The latest AI technology is being used in a new film to provide the voice of singer Edith Piaf.
Artificial intelligence is not being used to recreate Piaf’s singing – there are many recordings of that – but, rather, her speaking voice.
This is used to narrate the story of her life as the film moves through the 1920s to 1940s and between Paris and New York.
It will be combined with a mix of archive video footage and new animation.
The film-makers say they hope to inspire new generations with Piaf’s “incredible resilience” and to give fresh insight into her life.
Story of incredible resilience
French writer and director Julie Veille, who came up with the idea, said: “When creating the film, we kept asking ourselves ‘if Edith were still with us, what messages would she want to convey to the younger generations?’.
“Her story is one of incredible resilience, of overcoming struggles, and defying social norms.
“We wanted to bring this timeless story to audiences of all ages.”
Ms Veille’s company Seriously Happy is working on the production with Warner Music and says the film will showcase Piaf’s “indomitable spirit” and “uncover aspects of her life previously unknown”.
The firms declined interviews or to provide initial images as the film is still being made and no release date has yet been set.
It is expected to make the next big splash about Piaf after the 2007 French biopic La Môme, starring Marion Cotillard.
‘She loved to play practical jokes’
Curator of the Edith Piaf museum Bernard Marchois, a friend of the singer, told The Connexion he is reserving judgement about the use of AI until he has seen the film.
He said: “I hope the film will get younger people talking about her more because it is in a modern format, but, at the same time, she does not really need it as everyone already knows Edith Piaf.”
Mr Marchois said he knew Piaf in her later years after being introduced by friends.
His museum, which opened in 1968, shows off some of her stage dresses and day clothes, as well as artworks, posters and letters.
It is in a Paris apartment where she once lived, a stone’s throw from her grave at the Père Lachaise cemetery.
He said: “She was very funny, she loved to laugh and have fun and play practical jokes, but she was very disciplined too.
“When she was rehearsing songs, it was work, work, work.
“My strongest memories are of her songs as she rehearsed, or in concert.
“Each time I was blown away to see this tiny woman with such a powerful voice and incredible presence.”
‘She started as a street singer, like her mother’
Born to a poor family of entertainers, Piaf (1915-1963) had a mixture of French and immigrant ancestors, including from Italy and Kabylia, a mountainous coastal area in Algeria.
Her mother was unable to look after her and passed her on to live with her grandmother, who is said to have neglected her.
Her surname was Gassion but her first promoter, nightclub owner Louis Leplée, billed her as la môme Piaf due to her slight build and 1.47m height: môme means ‘kid’ and piaf is Parisian slang for ‘sparrow’.
Mr Marchois said: “She started as a street singer, like her mother. Her father was an acrobat and her uncles were circus horsemasters.
“Her mother was Italian and Edith had descendants on her mother’s side who were Kabyle, which helps us understand her voice, which was a very particular one, a Kabyle singer’s voice – she inherited that.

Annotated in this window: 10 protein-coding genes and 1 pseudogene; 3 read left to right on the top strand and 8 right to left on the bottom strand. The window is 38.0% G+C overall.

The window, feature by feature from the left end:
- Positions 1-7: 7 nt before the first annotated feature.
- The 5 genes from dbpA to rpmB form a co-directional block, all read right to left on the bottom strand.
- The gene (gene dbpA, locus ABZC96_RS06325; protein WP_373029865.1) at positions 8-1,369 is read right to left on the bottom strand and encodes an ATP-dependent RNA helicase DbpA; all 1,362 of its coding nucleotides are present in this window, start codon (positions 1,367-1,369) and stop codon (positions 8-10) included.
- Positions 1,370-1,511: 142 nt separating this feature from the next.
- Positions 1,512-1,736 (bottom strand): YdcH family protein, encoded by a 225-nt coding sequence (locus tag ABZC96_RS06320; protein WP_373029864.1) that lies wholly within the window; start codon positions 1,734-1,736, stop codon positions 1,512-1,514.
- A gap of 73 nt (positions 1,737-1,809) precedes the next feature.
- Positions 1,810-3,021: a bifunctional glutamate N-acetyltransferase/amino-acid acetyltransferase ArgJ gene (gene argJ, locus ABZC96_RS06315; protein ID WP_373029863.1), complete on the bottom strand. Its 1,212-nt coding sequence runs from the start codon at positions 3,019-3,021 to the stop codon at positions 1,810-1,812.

“Kabyle singers sing with a power that comes from the stomach and chest, not just from the throat.
“Edith hadn’t taken singing lessons, it was natural for her.
“She learned to sing in the street and could sing without a microphone.”
As for her pronunciation, with its strongly-sounded Rs, Mr Marchois said it was not something she aimed for, but her natural way of speaking, typical of Parisians of the day.
She became a star overnight
Her big break came when she was singing in the street, near the Champs-Elysées, he said.
“A lot of people gathered, surprised at the beauty of her voice. The director of a cabaret on the Champs-Elysées was passing and asked her to come and audition, and she became a star from one day to the next.
“The next year she was already a superstar and making plans to go to America. She was a huge success and went there nearly every year until she died.”
In the early days, she sang other people’s songs, such as Les Mômes de la cloche (1917, by French songwriters, about street beggars and tramps) but went on to write more than 80, and record more than 300 in total, including La Vie en Rose.
However, the latter was registered under the name of her accompanist Louiguy, as Piaf was not yet signed up with the copyright body Sacem.
‘She didn’t hide anything about her private life’
Mr Marchois, who also founded two Piaf fan clubs, said her great success, despite a modest background and immigrant ancestors, is inspirational.
“Now, she is seen as ‘the’ French singer,” he said.
“What people love is her sincerity: she does not fake anything. She sang her life and people were sensitive to that.
“And she never had a big head. She knew she was a star but didn’t make a fuss about it.
“And she didn’t hide anything about her private life – if she had a new love, she said so, and people loved this openness.”
Along with La Vie en Rose, probably her best-loved hit was Je ne regrette rien.
“In that, she is taking stock of her life and career, and says that she regrets nothing. It’s like a last will and testament in a song,” Mr Marchois said.